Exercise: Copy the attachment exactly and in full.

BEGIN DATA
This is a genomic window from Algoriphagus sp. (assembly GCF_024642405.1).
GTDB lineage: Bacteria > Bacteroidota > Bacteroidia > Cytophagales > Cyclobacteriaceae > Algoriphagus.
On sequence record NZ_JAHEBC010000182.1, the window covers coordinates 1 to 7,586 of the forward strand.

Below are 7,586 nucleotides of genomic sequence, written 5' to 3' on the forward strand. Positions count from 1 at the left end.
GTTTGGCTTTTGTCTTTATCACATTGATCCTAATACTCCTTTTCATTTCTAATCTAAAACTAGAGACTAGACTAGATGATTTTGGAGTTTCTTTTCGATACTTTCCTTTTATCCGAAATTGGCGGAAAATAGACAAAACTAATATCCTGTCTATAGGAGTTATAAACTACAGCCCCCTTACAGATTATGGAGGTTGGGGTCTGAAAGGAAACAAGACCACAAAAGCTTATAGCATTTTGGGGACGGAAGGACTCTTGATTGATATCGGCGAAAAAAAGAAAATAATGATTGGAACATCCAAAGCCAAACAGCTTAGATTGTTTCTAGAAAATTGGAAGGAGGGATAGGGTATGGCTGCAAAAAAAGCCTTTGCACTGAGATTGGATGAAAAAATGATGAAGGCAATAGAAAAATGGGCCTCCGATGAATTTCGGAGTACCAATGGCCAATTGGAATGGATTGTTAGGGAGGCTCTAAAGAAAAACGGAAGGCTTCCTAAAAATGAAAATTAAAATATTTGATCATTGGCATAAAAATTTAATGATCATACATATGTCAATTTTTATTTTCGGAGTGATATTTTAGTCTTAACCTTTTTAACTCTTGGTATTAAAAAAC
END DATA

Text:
This is a genomic window from Algoriphagus sp. (assembly GCF_024642405.1).
GTDB lineage: Bacteria > Bacteroidota > Bacteroidia > Cytophagales > Cyclobacteriaceae > Algoriphagus.
On sequence record NZ_JAHEBC010000182.1, the window covers coordinates 1 to 7,586 of the forward strand.

Below are 7,586 nucleotides of genomic sequence, written 5' to 3' on the forward strand. Positions count from 1 at the left end.
GTTTGGCTTTTGTCTTTATCACATTGATCCTAATACTCCTTTTCATTTCTAATCTAAAACTAGAGACTAGACTAGATGATTTTGGAGTTTCTTTTCGATACTTTCCTTTTATCCGAAATTGGCGGAAAATAGACAAAACTAATATCCTGTCTATAGGAGTTATAAACTACAGCCCCCTTACAGATTATGGAGGTTGGGGTCTGAAAGGAAACAAGACCACAAAAGCTTATAGCATTTTGGGGACGGAAGGACTCTTGATTGATATCGGCGAAAAAAAGAAAATAATGATTGGAACATCCAAAGCCAAACAGCTTAGATTGTTTCTAGAAAATTGGAAGGAGGGATAGGGTATGGCTGCAAAAAAAGCCTTTGCACTGAGATTGGATGAAAAAATGATGAAGGCAATAGAAAAATGGGCCTCCGATGAATTTCGGAGTACCAATGGCCAATTGGAATGGATTGTTAGGGAGGCTCTAAAGAAAAACGGAAGGCTTCCTAAAAATGAAAATTAAAATATTTGATCATTGGCATAAAAATTTAATGATCATACATATGTCAATTTTTATTTTCGGAGTGATATTTTAGTCTTAACCTTTTTAACTCTTGGTATTAAAAAAC